Pirates! Beware!, says captain who writes
Goa-based Norbert Rebello sails through words with the same ease as he navigates bulk tankers across the oceans. He readies this week for his second novel, also on a theme set at sea, giving hint of how diverse interests show up as more Indian captains and officers take to the global merchant navy fleet.books Updated: Nov 07, 2012 18:42 IST
Goa-based Norbert Rebello sails through words with the same ease as he navigates bulk tankers across the oceans. He readies this week for his second novel, also on a theme set at sea, giving hint of how diverse interests show up as more Indian captains and officers take to the global merchant navy fleet.
"Pirates! Beware!", says Capt Rebello, based on the current piracy situation off Somalia that has taken the world's shipping industry hostage.
"Like a hurricane, it has destroyed lives of thousands of sailors and their families, hijacked by the inconsiderate men whose only motive is greed."
He calls this an "overlooked story" of so many seamen travelling that area, and says his book "pays tribute to sailors across the globe... in recognition of the risks they shoulder while executing their everyday duties in an often hostile environment".
Piracy that began around the coast of Somalia has now spiralled deep into the Indian Ocean. It is also flourishing along the west and central African waters especially off Nigeria and the Gulf of Guinea.
In the Indian Ocean, ship owners are forced to shell out money, take longer routes which raise the cost, hire private armed guards who are razor wires to protect the ship, he says.
Rebello, 51, argues that while piracy exists in waters off various countries, Somali pirates are of a different breed. They are determined and vicious and will stop at nothing to accomplish the hijacking they have in mind.
Rebello has been an ardent reader since childhood. Three of his uncles ran a press in Mumbai that "besides printing a weekly Konkani-language newspaper (the Cine Times) also churned out novels".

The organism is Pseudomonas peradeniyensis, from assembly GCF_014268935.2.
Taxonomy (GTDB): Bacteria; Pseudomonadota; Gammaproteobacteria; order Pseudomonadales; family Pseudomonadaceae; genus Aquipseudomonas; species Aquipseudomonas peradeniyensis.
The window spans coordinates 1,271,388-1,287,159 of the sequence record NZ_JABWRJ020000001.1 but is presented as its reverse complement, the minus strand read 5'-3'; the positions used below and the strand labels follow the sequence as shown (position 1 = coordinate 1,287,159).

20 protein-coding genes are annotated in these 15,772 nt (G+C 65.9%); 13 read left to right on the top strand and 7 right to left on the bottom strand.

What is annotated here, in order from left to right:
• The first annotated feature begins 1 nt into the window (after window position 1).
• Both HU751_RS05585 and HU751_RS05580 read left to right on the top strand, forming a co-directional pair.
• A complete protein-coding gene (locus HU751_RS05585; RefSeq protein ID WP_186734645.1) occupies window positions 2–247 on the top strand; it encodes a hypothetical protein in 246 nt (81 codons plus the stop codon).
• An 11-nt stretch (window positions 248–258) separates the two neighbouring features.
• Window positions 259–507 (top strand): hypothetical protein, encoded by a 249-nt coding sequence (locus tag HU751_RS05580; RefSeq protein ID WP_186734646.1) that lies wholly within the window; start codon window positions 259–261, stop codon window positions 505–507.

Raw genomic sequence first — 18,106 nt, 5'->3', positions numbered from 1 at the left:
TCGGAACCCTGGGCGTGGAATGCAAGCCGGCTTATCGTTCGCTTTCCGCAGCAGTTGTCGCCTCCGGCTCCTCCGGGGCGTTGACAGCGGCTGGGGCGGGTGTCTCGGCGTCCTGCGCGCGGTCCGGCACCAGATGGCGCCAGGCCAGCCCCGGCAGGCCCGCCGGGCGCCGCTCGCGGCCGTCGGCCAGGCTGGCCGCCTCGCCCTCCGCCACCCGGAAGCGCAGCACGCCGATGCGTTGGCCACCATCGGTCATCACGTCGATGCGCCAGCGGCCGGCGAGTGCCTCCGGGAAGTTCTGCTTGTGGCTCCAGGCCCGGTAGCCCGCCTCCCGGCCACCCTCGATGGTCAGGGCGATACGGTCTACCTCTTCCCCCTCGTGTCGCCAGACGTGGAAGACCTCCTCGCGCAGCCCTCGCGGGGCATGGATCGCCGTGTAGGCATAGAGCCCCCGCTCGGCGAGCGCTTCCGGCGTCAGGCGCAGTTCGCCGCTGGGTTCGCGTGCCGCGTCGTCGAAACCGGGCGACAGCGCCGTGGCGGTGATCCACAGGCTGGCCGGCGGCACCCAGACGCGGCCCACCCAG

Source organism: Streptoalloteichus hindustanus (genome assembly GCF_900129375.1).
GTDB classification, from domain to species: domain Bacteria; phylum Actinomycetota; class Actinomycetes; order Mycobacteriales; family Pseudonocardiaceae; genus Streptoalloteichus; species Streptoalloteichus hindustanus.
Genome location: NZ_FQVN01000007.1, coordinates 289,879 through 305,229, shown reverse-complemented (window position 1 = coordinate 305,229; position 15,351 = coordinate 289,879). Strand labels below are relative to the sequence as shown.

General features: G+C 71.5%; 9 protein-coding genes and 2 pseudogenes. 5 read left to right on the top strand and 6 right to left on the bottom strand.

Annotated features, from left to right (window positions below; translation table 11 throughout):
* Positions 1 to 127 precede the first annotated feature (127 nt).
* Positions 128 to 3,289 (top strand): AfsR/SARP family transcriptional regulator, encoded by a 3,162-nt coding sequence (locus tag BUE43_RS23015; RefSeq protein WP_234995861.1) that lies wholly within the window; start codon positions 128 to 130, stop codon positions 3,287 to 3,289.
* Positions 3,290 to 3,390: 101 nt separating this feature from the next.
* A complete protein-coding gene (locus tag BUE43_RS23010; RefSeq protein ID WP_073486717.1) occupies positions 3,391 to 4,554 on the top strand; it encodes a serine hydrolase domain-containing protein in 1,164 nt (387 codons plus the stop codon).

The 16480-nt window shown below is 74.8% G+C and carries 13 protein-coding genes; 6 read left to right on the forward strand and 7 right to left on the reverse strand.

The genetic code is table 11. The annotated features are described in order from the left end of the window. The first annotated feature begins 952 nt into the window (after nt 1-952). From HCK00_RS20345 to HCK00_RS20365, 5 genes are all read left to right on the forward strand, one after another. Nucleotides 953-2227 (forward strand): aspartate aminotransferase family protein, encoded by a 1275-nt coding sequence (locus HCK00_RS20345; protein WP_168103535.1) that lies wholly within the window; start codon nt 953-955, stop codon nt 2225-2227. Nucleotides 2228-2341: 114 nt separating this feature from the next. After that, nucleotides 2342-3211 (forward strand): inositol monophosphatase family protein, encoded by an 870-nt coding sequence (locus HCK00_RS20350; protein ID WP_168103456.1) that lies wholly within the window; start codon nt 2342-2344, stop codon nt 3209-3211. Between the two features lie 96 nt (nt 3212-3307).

He explains his own interest in writing novels set at sea: "In 1999-2000, I was on a ship that was deserted by the owners in former Yugoslavia as one of their tankers split into two and caused a major oil spill. This disaster made the company go bankrupt and the owner was on the run."
Rebello spent over a year in Montenegro, earlier a part of former Yugoslavia, struggling with the other crew as they fought for their wages. After the episode, he decided to write "the truth about the hardships faced by the seamen". That turned into his first novel, "Memories of Another Day", in 2008.
Says Rebello: "I now concentrate on writing about seamen. My forthcoming novel 'Cruise the Horizon' will be about the hardships faced in a supposedly cheerful cruise line industry."
Piracy hurts deeply. "Once the ship is within the high risk area, there is constant fear of the unknown. Any small craft seen on the horizon escalates one's heartbeat and blood pressure."
Being out at sea is a high-stress level job. Earlier it spelt glamour and money. Today, he says, crew reductions and stringent laws at sea, specially on tankers, make it like living on the edge.
The Indian Navy's participation in the Gulf of Aden and the safety corridors established can boost crew morale, he feels. Piracy is a threat to the world economy, Rebello says, citing figures to state that the average ransom to "liberate" a ship has doubled each year of late -- from $150,000 in 2005 to $6 million in 2012.
All acts of piracy, and the intent to commit piracy, should be criminalised, he suggests. More naval assets are needed in the Indian Ocean and greater political will too.
"The only way I can reach to the world is through my writing," he adds. His work, which highlights the issue in the form of fiction, contains real-life photographs of ships attacked by 21st century-style pirate vessels and the armed guards his vessels have had to carry to defend them.
At sea since 1981, Rebello has been in command for more than a decade and a half, and joined the tanker industry in 1991. He currently sails with Teekay Tankers with the Suezmax size vessels -- the largest ship measurements capable of transiting the Suez Canal in a laden condition.